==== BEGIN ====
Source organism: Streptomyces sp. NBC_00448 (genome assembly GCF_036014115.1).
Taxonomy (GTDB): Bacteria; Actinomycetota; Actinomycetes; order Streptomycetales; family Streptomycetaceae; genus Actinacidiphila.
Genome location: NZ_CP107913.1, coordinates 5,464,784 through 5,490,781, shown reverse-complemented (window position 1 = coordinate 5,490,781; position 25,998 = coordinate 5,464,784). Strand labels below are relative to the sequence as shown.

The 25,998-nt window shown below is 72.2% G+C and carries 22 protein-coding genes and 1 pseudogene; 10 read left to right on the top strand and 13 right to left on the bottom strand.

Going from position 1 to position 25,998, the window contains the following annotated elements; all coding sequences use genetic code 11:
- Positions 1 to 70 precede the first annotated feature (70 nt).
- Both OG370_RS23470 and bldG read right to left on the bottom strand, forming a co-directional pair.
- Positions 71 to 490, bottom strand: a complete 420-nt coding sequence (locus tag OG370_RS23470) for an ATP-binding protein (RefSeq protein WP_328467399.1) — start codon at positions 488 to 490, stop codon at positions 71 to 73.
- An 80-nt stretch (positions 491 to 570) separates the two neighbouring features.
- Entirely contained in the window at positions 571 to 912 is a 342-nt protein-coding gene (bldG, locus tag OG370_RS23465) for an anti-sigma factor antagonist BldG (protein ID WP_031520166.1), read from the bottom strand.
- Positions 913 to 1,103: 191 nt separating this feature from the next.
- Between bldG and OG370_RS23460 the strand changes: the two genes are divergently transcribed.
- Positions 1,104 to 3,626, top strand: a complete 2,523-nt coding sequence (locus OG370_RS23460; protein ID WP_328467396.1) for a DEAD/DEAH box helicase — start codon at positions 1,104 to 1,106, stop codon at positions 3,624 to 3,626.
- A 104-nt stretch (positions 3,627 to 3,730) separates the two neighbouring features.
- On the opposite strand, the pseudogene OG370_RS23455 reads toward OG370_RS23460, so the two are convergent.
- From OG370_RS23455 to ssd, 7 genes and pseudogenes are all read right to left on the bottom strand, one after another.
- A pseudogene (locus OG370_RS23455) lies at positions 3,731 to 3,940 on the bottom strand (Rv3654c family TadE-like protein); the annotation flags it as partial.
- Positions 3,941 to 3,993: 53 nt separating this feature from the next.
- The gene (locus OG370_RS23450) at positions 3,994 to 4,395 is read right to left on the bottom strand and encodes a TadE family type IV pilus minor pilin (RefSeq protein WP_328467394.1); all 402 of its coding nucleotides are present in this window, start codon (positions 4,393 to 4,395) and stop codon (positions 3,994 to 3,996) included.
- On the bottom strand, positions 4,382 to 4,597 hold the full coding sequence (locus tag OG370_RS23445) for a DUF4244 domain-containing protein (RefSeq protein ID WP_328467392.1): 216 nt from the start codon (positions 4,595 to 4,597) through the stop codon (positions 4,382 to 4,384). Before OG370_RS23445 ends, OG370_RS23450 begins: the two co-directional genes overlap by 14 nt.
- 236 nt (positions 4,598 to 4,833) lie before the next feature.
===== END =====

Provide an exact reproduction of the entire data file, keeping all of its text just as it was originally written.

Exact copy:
Source organism: Streptomyces sp. NBC_00448 (genome assembly GCF_036014115.1).
Taxonomy (GTDB): Bacteria; Actinomycetota; Actinomycetes; order Streptomycetales; family Streptomycetaceae; genus Actinacidiphila.
Genome location: NZ_CP107913.1, coordinates 5,464,784 through 5,490,781, shown reverse-complemented (window position 1 = coordinate 5,490,781; position 25,998 = coordinate 5,464,784). Strand labels below are relative to the sequence as shown.

The 25,998-nt window shown below is 72.2% G+C and carries 22 protein-coding genes and 1 pseudogene; 10 read left to right on the top strand and 13 right to left on the bottom strand.

Going from position 1 to position 25,998, the window contains the following annotated elements; all coding sequences use genetic code 11:
- Positions 1 to 70 precede the first annotated feature (70 nt).
- Both OG370_RS23470 and bldG read right to left on the bottom strand, forming a co-directional pair.
- Positions 71 to 490, bottom strand: a complete 420-nt coding sequence (locus tag OG370_RS23470) for an ATP-binding protein (RefSeq protein WP_328467399.1) — start codon at positions 488 to 490, stop codon at positions 71 to 73.
- An 80-nt stretch (positions 491 to 570) separates the two neighbouring features.
- Entirely contained in the window at positions 571 to 912 is a 342-nt protein-coding gene (bldG, locus tag OG370_RS23465) for an anti-sigma factor antagonist BldG (protein ID WP_031520166.1), read from the bottom strand.
- Positions 913 to 1,103: 191 nt separating this feature from the next.
- Between bldG and OG370_RS23460 the strand changes: the two genes are divergently transcribed.
- Positions 1,104 to 3,626, top strand: a complete 2,523-nt coding sequence (locus OG370_RS23460; protein ID WP_328467396.1) for a DEAD/DEAH box helicase — start codon at positions 1,104 to 1,106, stop codon at positions 3,624 to 3,626.
- A 104-nt stretch (positions 3,627 to 3,730) separates the two neighbouring features.
- On the opposite strand, the pseudogene OG370_RS23455 reads toward OG370_RS23460, so the two are convergent.
- From OG370_RS23455 to ssd, 7 genes and pseudogenes are all read right to left on the bottom strand, one after another.
- A pseudogene (locus OG370_RS23455) lies at positions 3,731 to 3,940 on the bottom strand (Rv3654c family TadE-like protein); the annotation flags it as partial.
- Positions 3,941 to 3,993: 53 nt separating this feature from the next.
- The gene (locus OG370_RS23450) at positions 3,994 to 4,395 is read right to left on the bottom strand and encodes a TadE family type IV pilus minor pilin (RefSeq protein WP_328467394.1); all 402 of its coding nucleotides are present in this window, start codon (positions 4,393 to 4,395) and stop codon (positions 3,994 to 3,996) included.
- On the bottom strand, positions 4,382 to 4,597 hold the full coding sequence (locus tag OG370_RS23445) for a DUF4244 domain-containing protein (RefSeq protein ID WP_328467392.1): 216 nt from the start codon (positions 4,595 to 4,597) through the stop codon (positions 4,382 to 4,384). Before OG370_RS23445 ends, OG370_RS23450 begins: the two co-directional genes overlap by 14 nt.
- 236 nt (positions 4,598 to 4,833) lie before the next feature.